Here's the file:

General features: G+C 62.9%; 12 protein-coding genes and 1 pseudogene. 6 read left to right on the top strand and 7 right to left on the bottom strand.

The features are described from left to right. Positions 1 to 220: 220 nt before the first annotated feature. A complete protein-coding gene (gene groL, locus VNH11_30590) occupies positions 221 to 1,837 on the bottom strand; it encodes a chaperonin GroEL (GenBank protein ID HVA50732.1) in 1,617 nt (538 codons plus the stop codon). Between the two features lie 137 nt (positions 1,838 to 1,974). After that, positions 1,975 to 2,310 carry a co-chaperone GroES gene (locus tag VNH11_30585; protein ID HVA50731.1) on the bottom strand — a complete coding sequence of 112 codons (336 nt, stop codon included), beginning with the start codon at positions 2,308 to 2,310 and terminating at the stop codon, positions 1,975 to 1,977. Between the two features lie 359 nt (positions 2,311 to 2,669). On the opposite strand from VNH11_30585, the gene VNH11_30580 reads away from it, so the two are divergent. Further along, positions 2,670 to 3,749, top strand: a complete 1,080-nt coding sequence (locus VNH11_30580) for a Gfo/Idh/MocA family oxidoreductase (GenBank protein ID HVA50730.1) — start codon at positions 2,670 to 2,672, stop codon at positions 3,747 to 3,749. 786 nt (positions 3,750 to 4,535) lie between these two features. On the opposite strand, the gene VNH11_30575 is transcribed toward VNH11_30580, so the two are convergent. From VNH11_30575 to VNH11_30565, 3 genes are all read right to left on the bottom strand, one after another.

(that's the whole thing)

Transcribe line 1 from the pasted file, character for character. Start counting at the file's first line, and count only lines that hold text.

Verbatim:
General features: G+C 62.9%; 12 protein-coding genes and 1 pseudogene. 6 read left to right on the top strand and 7 right to left on the bottom strand.